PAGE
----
Please ensure Javascript is enabled for purposes of website accessibility CAPSAICINOIDS - Miracle Powers for Fat Loss & Health

My Cart


science nutrition blog

science nutrition <strong>blog</strong>

Thermogenically Melt Body Fat

Several studies have shown that the TRPV1 receptor is activated by various food-related compounds that bind to TRPV1 within the oral cavity or gastrointestinal tract, activating the sympathetic nervous system and BAT-activated thermogenesis. Among the TRPV1 activators investigated so far, the most extensively studied has been capsaicinoids.5,1
Capsaicinoid-induced release of noradrenaline promotes fat loss by increasing a process known as thermogenesis in BAT. This occurs when noradrenaline binds the beta-adrenergic receptor embedded within the cellular membrane of BAT, which turns up fatty acid oxidation. BAT is composed of a unique type of fat cell that generates a considerable amount of heat instead of cellular energy (ATP) when oxidizing fat. As a result, instead of the energy from fatty acid oxidation synthesizing ATP, it is instead thermogenically converted into heat, which boosts fat burning as well as energy expenditure.
In several studies, capsaicinoids were shown to increase BAT-driven thermogenesis in humans through the activation of TRPV1 found in the oral cavity and gastrointestinal tract. Activation of TRPV1 stimulated noradrenaline release, driving BAT-induced thermogenesis and fat loss.6-8 In addition, other studies showed that longer term ingestion of capsaicinoids for approximately six weeks increased the amount of BAT tissue for even greater levels of thermogenesis and reduced body fat.9,5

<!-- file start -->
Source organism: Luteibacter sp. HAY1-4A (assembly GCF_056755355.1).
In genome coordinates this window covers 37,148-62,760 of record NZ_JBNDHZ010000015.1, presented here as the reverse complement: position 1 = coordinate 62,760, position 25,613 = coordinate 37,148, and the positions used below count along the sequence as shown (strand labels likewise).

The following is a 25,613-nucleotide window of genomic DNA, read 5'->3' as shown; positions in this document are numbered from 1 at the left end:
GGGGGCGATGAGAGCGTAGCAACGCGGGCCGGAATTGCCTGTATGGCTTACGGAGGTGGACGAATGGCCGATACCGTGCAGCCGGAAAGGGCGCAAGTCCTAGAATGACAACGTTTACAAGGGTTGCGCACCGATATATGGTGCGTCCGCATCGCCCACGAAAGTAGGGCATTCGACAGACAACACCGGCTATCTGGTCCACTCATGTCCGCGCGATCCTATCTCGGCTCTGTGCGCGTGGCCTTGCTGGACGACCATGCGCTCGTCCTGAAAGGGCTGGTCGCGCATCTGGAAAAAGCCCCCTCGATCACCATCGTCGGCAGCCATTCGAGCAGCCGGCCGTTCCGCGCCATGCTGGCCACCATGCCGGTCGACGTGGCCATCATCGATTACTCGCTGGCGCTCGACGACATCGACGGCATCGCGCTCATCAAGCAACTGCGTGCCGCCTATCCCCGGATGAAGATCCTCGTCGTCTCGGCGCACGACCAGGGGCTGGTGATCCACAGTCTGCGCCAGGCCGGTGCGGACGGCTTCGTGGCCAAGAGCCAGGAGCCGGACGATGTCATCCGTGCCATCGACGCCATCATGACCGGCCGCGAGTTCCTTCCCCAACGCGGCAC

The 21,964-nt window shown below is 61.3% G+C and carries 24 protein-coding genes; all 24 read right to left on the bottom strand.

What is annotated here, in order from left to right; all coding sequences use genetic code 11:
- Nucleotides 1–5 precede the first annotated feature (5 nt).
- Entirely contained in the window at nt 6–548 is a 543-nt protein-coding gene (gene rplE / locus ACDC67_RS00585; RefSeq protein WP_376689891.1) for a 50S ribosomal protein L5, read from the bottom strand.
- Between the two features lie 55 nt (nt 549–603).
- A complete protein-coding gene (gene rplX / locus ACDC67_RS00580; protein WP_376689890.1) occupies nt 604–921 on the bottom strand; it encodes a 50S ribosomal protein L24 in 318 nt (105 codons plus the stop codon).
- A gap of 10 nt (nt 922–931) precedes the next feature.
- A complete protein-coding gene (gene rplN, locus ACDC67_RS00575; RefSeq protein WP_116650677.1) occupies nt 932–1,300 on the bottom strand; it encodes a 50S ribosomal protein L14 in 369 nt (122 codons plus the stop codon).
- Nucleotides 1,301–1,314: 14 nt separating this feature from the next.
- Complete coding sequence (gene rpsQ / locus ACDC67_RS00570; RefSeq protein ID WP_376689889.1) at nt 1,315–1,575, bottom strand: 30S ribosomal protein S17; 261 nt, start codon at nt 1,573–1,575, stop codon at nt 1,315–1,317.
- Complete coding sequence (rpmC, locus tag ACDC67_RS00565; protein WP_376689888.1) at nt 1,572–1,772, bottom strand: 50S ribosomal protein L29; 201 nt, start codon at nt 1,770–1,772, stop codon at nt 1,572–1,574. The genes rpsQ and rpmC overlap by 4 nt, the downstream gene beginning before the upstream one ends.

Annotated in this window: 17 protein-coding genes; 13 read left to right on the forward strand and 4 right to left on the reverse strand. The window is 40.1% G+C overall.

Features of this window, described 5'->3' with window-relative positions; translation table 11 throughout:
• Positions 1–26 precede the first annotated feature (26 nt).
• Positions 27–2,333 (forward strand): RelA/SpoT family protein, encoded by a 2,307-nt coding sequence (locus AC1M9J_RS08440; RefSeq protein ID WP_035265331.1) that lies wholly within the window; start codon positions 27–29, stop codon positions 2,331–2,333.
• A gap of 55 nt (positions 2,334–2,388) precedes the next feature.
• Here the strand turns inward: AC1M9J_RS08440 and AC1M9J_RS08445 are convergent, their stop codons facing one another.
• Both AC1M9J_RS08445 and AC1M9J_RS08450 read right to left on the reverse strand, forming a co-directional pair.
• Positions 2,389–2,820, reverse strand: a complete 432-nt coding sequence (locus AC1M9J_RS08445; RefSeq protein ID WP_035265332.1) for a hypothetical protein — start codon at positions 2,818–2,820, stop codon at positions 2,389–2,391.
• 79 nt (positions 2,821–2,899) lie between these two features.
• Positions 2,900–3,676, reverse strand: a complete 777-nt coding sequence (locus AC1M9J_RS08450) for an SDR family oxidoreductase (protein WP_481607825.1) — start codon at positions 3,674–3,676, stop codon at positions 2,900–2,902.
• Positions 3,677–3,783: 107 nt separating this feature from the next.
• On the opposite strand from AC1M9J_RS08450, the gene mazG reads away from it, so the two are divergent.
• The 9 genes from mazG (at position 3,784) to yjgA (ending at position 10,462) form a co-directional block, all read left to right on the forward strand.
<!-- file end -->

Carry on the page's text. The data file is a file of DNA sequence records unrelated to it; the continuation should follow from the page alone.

Keep Fat Off by Reducing Hunger

Attempts to advance weight loss and weight maintenance have rapidly embraced the use of several naturally occurring compounds that burn fat while also decreasing appetite. One of the more effective examples being capsaicinoids, which have been shown to reduce food intake1,10,11 while also significantly reducing the desire to eat more food.10
Although an influence on appetite has been observed in several trials, it is not completely understood how capsaicinoids reduce appetite. However, some of the details have been uncovered. It appears that the release of noradrenaline triggered by the capsaicinoid, by way of the TRPV1-related mechanism, minimizes appetite as the stimulation of the noradrenaline receptors in the brain has been shown to produce feelings of satiety.12 In addition, the consumption of capsaicinoids has been shown to cause an increase in the gut-derived hormone GLP-1, which regulates regions of the brain that control food intake, resulting in reduced hunger and food consumption.2
Altogether, capsaicinoids potently stimulate and preserve fat loss, as the preponderance of recent evidence clearly shows their comprehensive ability to increase energy expenditure and fat oxidation while simultaneously reducing appetite.

Increase Motivation and Arousal for More Intense Training

A decrease in the neurotransmitter dopamine within the central nervous system (CNS) is associated with feelings of tiredness and lack of motivation, especially during prolonged exercise.13 On the contrary, greater dopamine levels favor improved performance through the maintenance of motivation and arousal. The decrease in dopamine during exercise is due to the degradation of dopamine that comes from increased neuronal activity within the CNS during exercise.14 Therefore, increasing dopamine levels by reducing its exercise-induced degradation will improve CNS function, elevating exercise performance.
Capsaicin, the main capsaicinoid found in chili peppers, has recently been shown to boost dopamine levels in rats.3 In a study by Marinelli et al., the researchers showed that the injection of capsaicin into mice enhanced dopamine production and release. Moreover, this effect was shown to be mediated through TPRV1 activation, as chemical inhibition of TRPV1 in this study also inhibited the release of dopamine. These results suggest that capsaicinoid activation of TRPV1 has multiple effects within the body, where one of them is a positive influence on dopamine release in the brain.

Lower Cholesterol